As often as I climb my soapbox to decry the ills of the NFL’s anachronistic marijuana policy, I tend to forget that the lunacy surrounding the safest drug on the planet is not unique to the NFL. Recently, San Diego Padre’s shortstop, Everth Cabrera, was arrested for suspicion of driving under the influence of marijuana.
Really, this story is less about the MLB’s stance on drugs and more about the strangely vague details of the arrest.
“Cabrera was arrested early Wednesday after the CHP dispatch center was notified of a possible DUI driver by the US Border Patrol at a checkpoint in Dulzura, some 25 miles southeast of downtown San Diego. The CHP said Cabrera was determined to be under the influence of marijuana. After being taken to the CHP El Cajon Area Office, he was not showing signs of still being under the influence of marijuana and was cited and released to the custody of his mother-in-law, the CHP said.”
I’m willing to believe that there are facts of this arrest that we are not being told, but doesn’t that seem a little strange?
Cabrera was first brought to the CHP’s attention because someone affiliated with the US Border Patrol reported a “possible DUI” to the CHP. Then the only further information we are told is “Cabrera was determined to be under the influence of marijuana.” So we’re just supposed to take the cops word for it? I can’t possibly think why that would be a troubling proposition!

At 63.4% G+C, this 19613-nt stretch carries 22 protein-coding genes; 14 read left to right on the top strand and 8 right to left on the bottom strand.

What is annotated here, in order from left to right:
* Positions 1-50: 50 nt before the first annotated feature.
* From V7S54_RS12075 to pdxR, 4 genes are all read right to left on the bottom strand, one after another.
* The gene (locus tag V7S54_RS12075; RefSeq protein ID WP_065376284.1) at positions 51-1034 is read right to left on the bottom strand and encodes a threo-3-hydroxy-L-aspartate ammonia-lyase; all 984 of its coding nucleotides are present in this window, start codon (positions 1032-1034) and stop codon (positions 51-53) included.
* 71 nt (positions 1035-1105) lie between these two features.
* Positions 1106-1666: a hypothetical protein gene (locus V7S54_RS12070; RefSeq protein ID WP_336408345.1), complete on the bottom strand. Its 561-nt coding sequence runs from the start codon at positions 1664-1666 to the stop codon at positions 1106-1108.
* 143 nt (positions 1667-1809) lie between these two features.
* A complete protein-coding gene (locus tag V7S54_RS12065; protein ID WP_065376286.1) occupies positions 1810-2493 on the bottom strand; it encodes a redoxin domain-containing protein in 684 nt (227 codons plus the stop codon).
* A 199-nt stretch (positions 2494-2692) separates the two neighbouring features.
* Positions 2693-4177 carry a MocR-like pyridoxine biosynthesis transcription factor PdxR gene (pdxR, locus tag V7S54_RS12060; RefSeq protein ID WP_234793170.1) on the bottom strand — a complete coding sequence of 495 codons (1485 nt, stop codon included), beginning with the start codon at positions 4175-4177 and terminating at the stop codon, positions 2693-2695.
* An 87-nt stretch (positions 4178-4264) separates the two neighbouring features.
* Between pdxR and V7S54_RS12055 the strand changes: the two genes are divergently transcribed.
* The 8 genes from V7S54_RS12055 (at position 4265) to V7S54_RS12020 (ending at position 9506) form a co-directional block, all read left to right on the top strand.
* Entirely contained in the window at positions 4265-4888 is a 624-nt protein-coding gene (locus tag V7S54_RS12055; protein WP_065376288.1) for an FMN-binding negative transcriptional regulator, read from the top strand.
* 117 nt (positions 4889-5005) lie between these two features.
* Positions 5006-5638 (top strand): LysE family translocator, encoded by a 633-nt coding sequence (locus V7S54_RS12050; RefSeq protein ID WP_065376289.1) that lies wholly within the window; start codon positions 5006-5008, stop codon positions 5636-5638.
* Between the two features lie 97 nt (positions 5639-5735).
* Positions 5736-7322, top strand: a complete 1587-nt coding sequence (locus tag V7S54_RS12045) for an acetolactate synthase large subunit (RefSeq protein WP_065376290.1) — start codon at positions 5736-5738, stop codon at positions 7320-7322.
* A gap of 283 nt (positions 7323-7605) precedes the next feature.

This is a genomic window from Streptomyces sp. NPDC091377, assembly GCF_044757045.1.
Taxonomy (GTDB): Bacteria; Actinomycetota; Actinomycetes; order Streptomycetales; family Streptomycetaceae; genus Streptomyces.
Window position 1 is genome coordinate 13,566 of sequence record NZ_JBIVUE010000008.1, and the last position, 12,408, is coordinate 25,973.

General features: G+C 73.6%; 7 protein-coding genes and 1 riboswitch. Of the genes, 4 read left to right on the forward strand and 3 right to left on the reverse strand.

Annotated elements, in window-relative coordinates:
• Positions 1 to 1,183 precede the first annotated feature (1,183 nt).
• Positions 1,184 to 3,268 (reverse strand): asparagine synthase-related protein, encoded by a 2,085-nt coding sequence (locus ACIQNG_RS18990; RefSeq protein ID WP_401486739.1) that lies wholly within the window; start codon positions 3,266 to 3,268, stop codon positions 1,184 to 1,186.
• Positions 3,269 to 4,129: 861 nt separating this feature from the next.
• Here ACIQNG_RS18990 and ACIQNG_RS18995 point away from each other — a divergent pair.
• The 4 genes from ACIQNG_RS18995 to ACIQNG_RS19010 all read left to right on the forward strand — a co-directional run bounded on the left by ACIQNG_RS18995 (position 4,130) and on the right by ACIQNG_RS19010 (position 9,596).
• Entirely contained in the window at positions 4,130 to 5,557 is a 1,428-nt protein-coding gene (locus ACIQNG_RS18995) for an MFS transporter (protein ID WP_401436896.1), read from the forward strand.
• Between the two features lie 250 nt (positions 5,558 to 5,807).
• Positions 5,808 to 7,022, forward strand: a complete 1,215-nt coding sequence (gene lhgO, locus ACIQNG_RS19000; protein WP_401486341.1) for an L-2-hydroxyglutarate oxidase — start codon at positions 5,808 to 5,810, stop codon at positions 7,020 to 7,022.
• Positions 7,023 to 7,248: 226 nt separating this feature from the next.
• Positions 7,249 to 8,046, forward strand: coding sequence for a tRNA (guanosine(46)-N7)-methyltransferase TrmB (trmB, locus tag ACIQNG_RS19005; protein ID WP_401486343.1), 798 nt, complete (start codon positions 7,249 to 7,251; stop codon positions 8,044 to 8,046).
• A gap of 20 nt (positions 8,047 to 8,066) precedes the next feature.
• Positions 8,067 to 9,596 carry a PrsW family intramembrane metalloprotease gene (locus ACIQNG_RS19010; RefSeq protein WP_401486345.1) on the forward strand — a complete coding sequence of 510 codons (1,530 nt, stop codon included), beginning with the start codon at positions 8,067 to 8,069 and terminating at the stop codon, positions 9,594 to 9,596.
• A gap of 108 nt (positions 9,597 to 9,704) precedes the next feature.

Furthermore, we are told that after the CHP got Cabrera back to their office, he was no longer showing signs of intoxication. So, some random unnamed person points at Cabrera and says “that guy is high,” then the cops show up and arrest him after they “determined” he was, in fact, high. Outside of a blood test or an admission from Cabrera, I’m really curious how this was determined. Then we learned that by the time the cops got Cabrera back to the station, he was completely sober?
There are a lot of missing pieces here and I’m not ready to cast judgement. However, it is worth mentioning that Cabrera is of Hispanic descent and US Border Patrol and law enforcement in such close proximity to the border do not have the greatest reputation in race relations.
I also want to be careful to mention that it is entirely possible that the facts are as they seem and Cabrera is guilty. Marijuana is not recreationally legal in California, even if it were you can’t drive while you’re stoned. Also, Cabrera is beholden to the MLB’s drug policy. A policy with which he should be intimately familiar having served a 50 game suspension last year due to PED use.
At this point, the MLB is waiting for the legal process to play out before they do anything with Cabrera. I will also hold any final judgements until more information is known.